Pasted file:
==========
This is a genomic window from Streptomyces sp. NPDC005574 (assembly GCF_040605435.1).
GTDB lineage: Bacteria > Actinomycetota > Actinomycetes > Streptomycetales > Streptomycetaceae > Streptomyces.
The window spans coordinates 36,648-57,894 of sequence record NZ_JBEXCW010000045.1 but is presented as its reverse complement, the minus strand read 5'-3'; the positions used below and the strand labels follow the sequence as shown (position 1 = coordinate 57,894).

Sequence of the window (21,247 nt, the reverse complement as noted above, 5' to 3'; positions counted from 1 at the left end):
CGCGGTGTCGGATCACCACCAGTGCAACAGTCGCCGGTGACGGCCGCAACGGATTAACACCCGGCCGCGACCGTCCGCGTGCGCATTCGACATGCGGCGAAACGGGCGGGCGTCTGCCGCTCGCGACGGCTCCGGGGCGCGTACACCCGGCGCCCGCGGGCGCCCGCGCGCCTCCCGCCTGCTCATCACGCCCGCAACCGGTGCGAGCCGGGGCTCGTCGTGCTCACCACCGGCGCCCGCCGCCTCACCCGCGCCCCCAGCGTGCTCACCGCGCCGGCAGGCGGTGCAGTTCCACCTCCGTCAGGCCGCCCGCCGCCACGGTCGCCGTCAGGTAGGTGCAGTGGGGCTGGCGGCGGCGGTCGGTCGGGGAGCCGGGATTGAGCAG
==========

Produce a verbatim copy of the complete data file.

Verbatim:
This is a genomic window from Streptomyces sp. NPDC005574 (assembly GCF_040605435.1).
GTDB lineage: Bacteria > Actinomycetota > Actinomycetes > Streptomycetales > Streptomycetaceae > Streptomyces.
The window spans coordinates 36,648-57,894 of sequence record NZ_JBEXCW010000045.1 but is presented as its reverse complement, the minus strand read 5'-3'; the positions used below and the strand labels follow the sequence as shown (position 1 = coordinate 57,894).

Sequence of the window (21,247 nt, the reverse complement as noted above, 5' to 3'; positions counted from 1 at the left end):
CGCGGTGTCGGATCACCACCAGTGCAACAGTCGCCGGTGACGGCCGCAACGGATTAACACCCGGCCGCGACCGTCCGCGTGCGCATTCGACATGCGGCGAAACGGGCGGGCGTCTGCCGCTCGCGACGGCTCCGGGGCGCGTACACCCGGCGCCCGCGGGCGCCCGCGCGCCTCCCGCCTGCTCATCACGCCCGCAACCGGTGCGAGCCGGGGCTCGTCGTGCTCACCACCGGCGCCCGCCGCCTCACCCGCGCCCCCAGCGTGCTCACCGCGCCGGCAGGCGGTGCAGTTCCACCTCCGTCAGGCCGCCCGCCGCCACGGTCGCCGTCAGGTAGGTGCAGTGGGGCTGGCGGCGGCGGTCGGTCGGGGAGCCGGGATTGAGCAG